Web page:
The Weaver's Way
Fires, floods, the rising cost of living, and increasing inequality. We need a new approach to social change.
- by Corrina Grace
In The Weaver’s Way, author Corrina Grace argues that the sense of safety and security we in the West carry with us is a dangerous illusion. And the only way forward toward a more certain future is to throw off that illusion and find new ways to engage in shaping change in the world around us.
Changemakers. Healers. Leaders.
Author Corrina Grace is a social entrepreneur, engineer, sustainability leader and bilingual facilitator with over 15 years experience building and strengthening social impact organizations.
But not just any approach to social change will work. Whether it’s in the aftermath of a natural disaster or in the daily lives of those living in marginalized communities around the world, it’s become clear that the business-as-usual approach to change—change that makes a real difference—isn’t sustainable.
Based on Corrina’s first-hand experience, social impact strategy is most successful when ordinary people are empowered to come together and weave their communities back together.
Drawing from those experiences, The Weaver’s Way provides a blueprint for shaping change that harnesses our deep inner instinct for connection and caring. Inspired by the intergenerational legacy of Guatemalan women weavers, The Weaver’s Way calls for all of us to come together, pick up the threads, and become Weavers.
The Weaver’s Way proposes that we toss out the traditional changemaker playbook and try a new approach. Instead of providing a prescriptive pattern to follow, however, the book gives you the basic techniques—the stitches—to create your own pattern. These are the tools for change you can use whether you want to be a changemaker in your immediate community or you’re working towards transformative leadership in the formal social entrepreneurship and innovation sector.
What to Expect
Part I: A Narrative for the 21st Century 21
A Narrative for the 21st Century 21
The Games We Play
Calling Forth the Future
Part II: We, the Weavers
A Metaphor for Change
The Weaver’s Way 95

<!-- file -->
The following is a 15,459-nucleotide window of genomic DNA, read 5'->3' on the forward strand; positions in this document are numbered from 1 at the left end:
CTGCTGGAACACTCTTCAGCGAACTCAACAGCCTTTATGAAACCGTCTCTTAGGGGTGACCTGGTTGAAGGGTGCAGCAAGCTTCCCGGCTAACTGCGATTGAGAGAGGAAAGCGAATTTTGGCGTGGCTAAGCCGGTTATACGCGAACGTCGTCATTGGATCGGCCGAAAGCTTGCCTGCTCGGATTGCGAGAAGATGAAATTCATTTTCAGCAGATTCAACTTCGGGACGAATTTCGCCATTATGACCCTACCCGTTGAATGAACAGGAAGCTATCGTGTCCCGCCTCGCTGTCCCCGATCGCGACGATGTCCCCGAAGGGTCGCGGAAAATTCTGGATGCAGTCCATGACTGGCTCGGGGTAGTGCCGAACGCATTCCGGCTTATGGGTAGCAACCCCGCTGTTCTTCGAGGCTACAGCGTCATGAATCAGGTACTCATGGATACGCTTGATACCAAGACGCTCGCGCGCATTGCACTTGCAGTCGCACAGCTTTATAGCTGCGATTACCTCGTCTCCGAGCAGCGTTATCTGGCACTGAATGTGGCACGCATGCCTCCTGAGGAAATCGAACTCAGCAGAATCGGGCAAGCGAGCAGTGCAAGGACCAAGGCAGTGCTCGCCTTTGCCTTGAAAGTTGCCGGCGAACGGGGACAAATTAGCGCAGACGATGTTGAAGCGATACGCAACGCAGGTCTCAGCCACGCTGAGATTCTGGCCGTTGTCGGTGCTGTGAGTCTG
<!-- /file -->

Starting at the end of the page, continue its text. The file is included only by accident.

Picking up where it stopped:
The Laws of Interconnectedness
The Journey of Becoming
Weaving for Change 153
Finca Ulew - Place of Fire
7 Strategies for More Effective Weaving
A Tribute to the Weavers
Part III: The Weaver’s Workshop 241
Joining the Weavers Guild 245
In The Weaver's Way (excerpt)
Loida comes out of the kitchen to weave, and a couple of rust-red chickens scatter out of her way with an indignant squawk. At just under 1.4m in height (around 4’7”), she is fairly typical of a demographic for whom chronic malnutrition is a childhood constant, leading to the highest prevalence of stunting among under-five children in Latin America. Her long black hair flecked with gray is plaited down her back and tied with a bright ribbon, which matches the handmade indigenous dress that is her daily outfit. She has her loom in her hand, a bundle of “sticks and strings” as I once heard from a passing tourist.
It is true though. When carried this way it could easily be mistaken for a confused jumble of yarn and wooden rods. But once you see it in situ, you quickly recognize the simple yet complicated tool that it is—a trademark of both literal and metaphorical weaving, as any systems thinker would recognize.
The backstrap loom is so named because of the strap that wraps around the weaver’s back, fixing the loom in front of them to do their work. As Loida prepares to weave, she ties one end of the loom to a wooden post. It is the corner of the covered walkway that encircles the patio 103 of their small housing complex. Then she spreads a small mat out onto the dirt floor and, in the exaggeratedly precise and intentional way of one whose body is a reservoir of accumulated memories each with its own physical reminder, she slowly and carefully lowers herself down. She wraps the strap of the loom around her back. Still not faded despite years of wearing, the purple-and-white-striped strap contrasts beautifully with the aquamarine blue of her güipil (Mayan blouse) and the vivid tree-green-yellow blend of her skirt.
The chickens wander around the courtyard, picking caterpillars and bugs off the trees and plants growing there, disturbed and disturbing now and then with the occasional squawk as one of Loida’s five dogs or seven grandchildren wander by. This house was once among the poorest in the village, but through the economic support of her children, Loida’s home now has electricity, running water, a flushing toilet and a refrigerator–things she didn’t have growing up in the 1950s.
Another one of those “comforts” is the low, three-legged stool on which she now sits, bare feet stretched out in front of her. In her hand is a small rod, wound with the yarn she will be using, as well as a big stick which she uses to beat the weft (the actual weaving) with each pass of the shuttle. The loom rises sharply at an angle in front of her, a collection of brightly colored possibilities.
With everything in place, Loida begins to weave. As she does so, she shows us The Weaver’s Way, demonstrating the five guiding principles that underpin The Weaver's Way.
Put The Weaver's Way Into Practice
Download our discussion guide to deepen your understanding and practice of the concepts, ideas, and strategies outlined in The Weaver's Way. These are great to use with your organization or small group. Enter your name and email address below, and we'll send you the discussion guide. You'll also get updates about the author and the book from Ingenium Books.